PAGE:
EVER since Shakespeare was brought kicking and screaming to Bristol’s Tobacco factory back in 2000, Shakespeare at the Tobacco Factory has year-on-year become ever more popular with audiences from the West Country and beyond.

This year’s fifteenth anniversary production has been directed by Polina Kalinina and certainly offers up an interesting contrast to mainstream interpretations of Romeo and Juliet, the most famous and tragic love story of them all.

Seen ‘in the round’, as it would have been in Shakespeare’s day, the Tobacco Factory audience are as close as you can get to being part of the action without actually being one of the actors.

Strength and passion run through the very veins of this production, from highly styled costumes of the late 1960s, right down to the spoken word itself. Minimal props are carefully chosen – such as the child’s roundabout, which provides a ready supply of weaponry for the violent gangs and also doubles up as a disco dance floor – and are never redundant.

There is little romance to be found in this interpretation; violence, lust and passion are the hard-edged emotions conveyed here, with an underlying sense of unease throughout. The wonderfully choreographed opening street battle between the Capulets and the Montagues sets the tone early on and is matched by other equally realistic confrontations between the members of these two warring clans as the story unfolds.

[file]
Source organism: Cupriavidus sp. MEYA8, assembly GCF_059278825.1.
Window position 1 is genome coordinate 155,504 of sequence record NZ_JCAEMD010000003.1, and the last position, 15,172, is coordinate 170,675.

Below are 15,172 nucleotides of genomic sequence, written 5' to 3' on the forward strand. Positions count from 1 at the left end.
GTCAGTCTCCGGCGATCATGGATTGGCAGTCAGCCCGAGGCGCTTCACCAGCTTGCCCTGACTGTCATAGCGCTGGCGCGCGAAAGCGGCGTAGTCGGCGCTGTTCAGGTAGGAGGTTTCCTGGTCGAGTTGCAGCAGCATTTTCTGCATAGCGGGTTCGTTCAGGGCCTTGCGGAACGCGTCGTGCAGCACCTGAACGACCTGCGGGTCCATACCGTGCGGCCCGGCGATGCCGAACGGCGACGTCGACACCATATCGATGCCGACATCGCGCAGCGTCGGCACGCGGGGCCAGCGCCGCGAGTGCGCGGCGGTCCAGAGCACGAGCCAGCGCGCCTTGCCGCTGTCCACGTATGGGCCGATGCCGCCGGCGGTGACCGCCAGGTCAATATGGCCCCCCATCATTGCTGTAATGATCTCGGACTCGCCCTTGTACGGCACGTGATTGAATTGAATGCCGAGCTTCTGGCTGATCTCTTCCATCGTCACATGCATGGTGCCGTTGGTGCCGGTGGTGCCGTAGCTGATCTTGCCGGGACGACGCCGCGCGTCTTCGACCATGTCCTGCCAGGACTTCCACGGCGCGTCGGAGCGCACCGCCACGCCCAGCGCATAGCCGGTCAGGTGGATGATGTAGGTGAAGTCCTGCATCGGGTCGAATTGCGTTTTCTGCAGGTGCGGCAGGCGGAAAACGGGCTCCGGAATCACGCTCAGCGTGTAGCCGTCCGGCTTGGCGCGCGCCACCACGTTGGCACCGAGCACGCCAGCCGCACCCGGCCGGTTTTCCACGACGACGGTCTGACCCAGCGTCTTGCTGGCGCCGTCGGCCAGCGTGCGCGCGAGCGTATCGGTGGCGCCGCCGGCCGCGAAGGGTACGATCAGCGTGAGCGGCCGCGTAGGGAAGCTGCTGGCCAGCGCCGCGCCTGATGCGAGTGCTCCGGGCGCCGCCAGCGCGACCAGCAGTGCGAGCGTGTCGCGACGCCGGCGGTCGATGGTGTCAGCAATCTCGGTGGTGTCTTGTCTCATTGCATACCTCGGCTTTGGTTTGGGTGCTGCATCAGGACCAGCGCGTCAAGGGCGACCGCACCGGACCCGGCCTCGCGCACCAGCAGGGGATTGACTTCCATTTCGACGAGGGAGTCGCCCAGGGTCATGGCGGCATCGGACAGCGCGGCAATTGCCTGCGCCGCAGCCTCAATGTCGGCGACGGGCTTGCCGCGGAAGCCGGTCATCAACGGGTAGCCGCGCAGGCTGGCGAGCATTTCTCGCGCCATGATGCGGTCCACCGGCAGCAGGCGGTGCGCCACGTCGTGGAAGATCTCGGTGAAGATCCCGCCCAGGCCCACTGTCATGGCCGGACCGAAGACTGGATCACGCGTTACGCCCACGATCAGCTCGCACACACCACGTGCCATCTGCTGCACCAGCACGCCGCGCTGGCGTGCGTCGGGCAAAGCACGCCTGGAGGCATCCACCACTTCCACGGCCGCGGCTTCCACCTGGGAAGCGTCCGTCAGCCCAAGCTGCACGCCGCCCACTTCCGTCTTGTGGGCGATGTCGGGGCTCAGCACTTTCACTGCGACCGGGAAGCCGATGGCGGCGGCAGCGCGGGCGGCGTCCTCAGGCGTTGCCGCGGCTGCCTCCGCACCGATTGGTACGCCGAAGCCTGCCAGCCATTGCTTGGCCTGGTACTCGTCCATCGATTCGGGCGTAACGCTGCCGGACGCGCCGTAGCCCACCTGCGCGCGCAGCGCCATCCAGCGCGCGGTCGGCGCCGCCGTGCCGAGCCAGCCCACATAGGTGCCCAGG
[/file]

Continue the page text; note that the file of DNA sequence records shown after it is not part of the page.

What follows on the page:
In fact, stage direction reminiscent of ‘A Clockwork Orange’ springs to mind, as the Montagues and the Capulets gather at the roundabout brandishing metal rods and taunting each other with vicious words from another era. Later, dancers at the grand ball are adorned with gas masks, and when Mercutio is slain, more blood abounds than in your average slasher flick.

The only respite from the unrest comes from the love scenes between Romeo and Juliet, although it is obvious that desire and lust have robbed the play of any romance that once was key to any love story.

Clever choreography, sound and lighting, together with a rocking soundtrack, help this slick production to be the dark brooding event that it is; although listen closely and it almost comes as a surprise to find that Shakespeare’s narrative remains virtually intact.

Credit must go to young Daisy Whalley for her portrayal of young Juliet and Paapa Essiedu's wonderful, impassioned Romeo, although my favourite character by far was Oliver Hoare's maniacally marvellous Mercutio. There are a couple of familiar faces, too, as Sally Oliver (Nurse) and Timothy Kightley (Capulet), whose terrific live performances prove that there is life beyond the small screen.

If you go to see one single play this year, make it SATTF’s Romeo and Juliet. You won’t be disappointed.